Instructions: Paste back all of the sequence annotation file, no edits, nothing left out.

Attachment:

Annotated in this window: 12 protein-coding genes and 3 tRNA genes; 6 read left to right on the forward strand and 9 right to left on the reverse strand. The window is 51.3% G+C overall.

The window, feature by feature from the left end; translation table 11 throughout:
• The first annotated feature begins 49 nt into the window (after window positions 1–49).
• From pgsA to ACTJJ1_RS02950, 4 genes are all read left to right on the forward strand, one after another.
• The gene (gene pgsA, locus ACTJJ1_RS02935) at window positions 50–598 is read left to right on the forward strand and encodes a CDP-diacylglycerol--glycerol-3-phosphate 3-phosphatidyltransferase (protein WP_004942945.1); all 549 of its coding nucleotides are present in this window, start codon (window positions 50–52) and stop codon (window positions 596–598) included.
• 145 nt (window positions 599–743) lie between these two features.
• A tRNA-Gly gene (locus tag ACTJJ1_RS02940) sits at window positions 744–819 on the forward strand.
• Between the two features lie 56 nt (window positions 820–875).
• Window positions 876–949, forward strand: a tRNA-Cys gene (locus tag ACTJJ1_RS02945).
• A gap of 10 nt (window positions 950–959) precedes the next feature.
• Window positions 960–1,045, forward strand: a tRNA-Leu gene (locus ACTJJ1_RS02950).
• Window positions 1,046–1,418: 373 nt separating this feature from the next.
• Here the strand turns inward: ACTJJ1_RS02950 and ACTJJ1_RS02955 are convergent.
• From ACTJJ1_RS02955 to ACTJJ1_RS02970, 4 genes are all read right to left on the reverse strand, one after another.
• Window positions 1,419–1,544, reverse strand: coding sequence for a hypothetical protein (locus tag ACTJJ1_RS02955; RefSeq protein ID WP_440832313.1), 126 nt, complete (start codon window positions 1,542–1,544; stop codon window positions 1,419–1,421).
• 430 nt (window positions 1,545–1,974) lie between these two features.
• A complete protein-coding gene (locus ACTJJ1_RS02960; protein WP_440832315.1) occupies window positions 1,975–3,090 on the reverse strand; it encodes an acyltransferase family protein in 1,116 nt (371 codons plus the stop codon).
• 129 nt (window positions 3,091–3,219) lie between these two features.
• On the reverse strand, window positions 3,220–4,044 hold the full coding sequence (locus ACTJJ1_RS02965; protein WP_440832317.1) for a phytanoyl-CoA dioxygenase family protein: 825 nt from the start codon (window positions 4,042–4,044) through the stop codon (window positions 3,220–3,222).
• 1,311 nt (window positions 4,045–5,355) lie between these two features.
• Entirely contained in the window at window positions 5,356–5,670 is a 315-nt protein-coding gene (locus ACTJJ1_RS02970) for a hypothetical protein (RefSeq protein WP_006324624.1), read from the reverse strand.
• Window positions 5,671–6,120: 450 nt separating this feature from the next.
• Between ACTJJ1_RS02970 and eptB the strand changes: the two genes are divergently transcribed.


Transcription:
Annotated in this window: 12 protein-coding genes and 3 tRNA genes; 6 read left to right on the forward strand and 9 right to left on the reverse strand. The window is 51.3% G+C overall.

The window, feature by feature from the left end; translation table 11 throughout:
• The first annotated feature begins 49 nt into the window (after window positions 1–49).
• From pgsA to ACTJJ1_RS02950, 4 genes are all read left to right on the forward strand, one after another.
• The gene (gene pgsA, locus ACTJJ1_RS02935) at window positions 50–598 is read left to right on the forward strand and encodes a CDP-diacylglycerol--glycerol-3-phosphate 3-phosphatidyltransferase (protein WP_004942945.1); all 549 of its coding nucleotides are present in this window, start codon (window positions 50–52) and stop codon (window positions 596–598) included.
• 145 nt (window positions 599–743) lie between these two features.
• A tRNA-Gly gene (locus tag ACTJJ1_RS02940) sits at window positions 744–819 on the forward strand.
• Between the two features lie 56 nt (window positions 820–875).
• Window positions 876–949, forward strand: a tRNA-Cys gene (locus tag ACTJJ1_RS02945).
• A gap of 10 nt (window positions 950–959) precedes the next feature.
• Window positions 960–1,045, forward strand: a tRNA-Leu gene (locus ACTJJ1_RS02950).
• Window positions 1,046–1,418: 373 nt separating this feature from the next.
• Here the strand turns inward: ACTJJ1_RS02950 and ACTJJ1_RS02955 are convergent.
• From ACTJJ1_RS02955 to ACTJJ1_RS02970, 4 genes are all read right to left on the reverse strand, one after another.
• Window positions 1,419–1,544, reverse strand: coding sequence for a hypothetical protein (locus tag ACTJJ1_RS02955; RefSeq protein ID WP_440832313.1), 126 nt, complete (start codon window positions 1,542–1,544; stop codon window positions 1,419–1,421).
• 430 nt (window positions 1,545–1,974) lie between these two features.
• A complete protein-coding gene (locus ACTJJ1_RS02960; protein WP_440832315.1) occupies window positions 1,975–3,090 on the reverse strand; it encodes an acyltransferase family protein in 1,116 nt (371 codons plus the stop codon).
• 129 nt (window positions 3,091–3,219) lie between these two features.
• On the reverse strand, window positions 3,220–4,044 hold the full coding sequence (locus ACTJJ1_RS02965; protein WP_440832317.1) for a phytanoyl-CoA dioxygenase family protein: 825 nt from the start codon (window positions 4,042–4,044) through the stop codon (window positions 3,220–3,222).
• 1,311 nt (window positions 4,045–5,355) lie between these two features.
• Entirely contained in the window at window positions 5,356–5,670 is a 315-nt protein-coding gene (locus ACTJJ1_RS02970) for a hypothetical protein (RefSeq protein WP_006324624.1), read from the reverse strand.
• Window positions 5,671–6,120: 450 nt separating this feature from the next.
• Between ACTJJ1_RS02970 and eptB the strand changes: the two genes are divergently transcribed.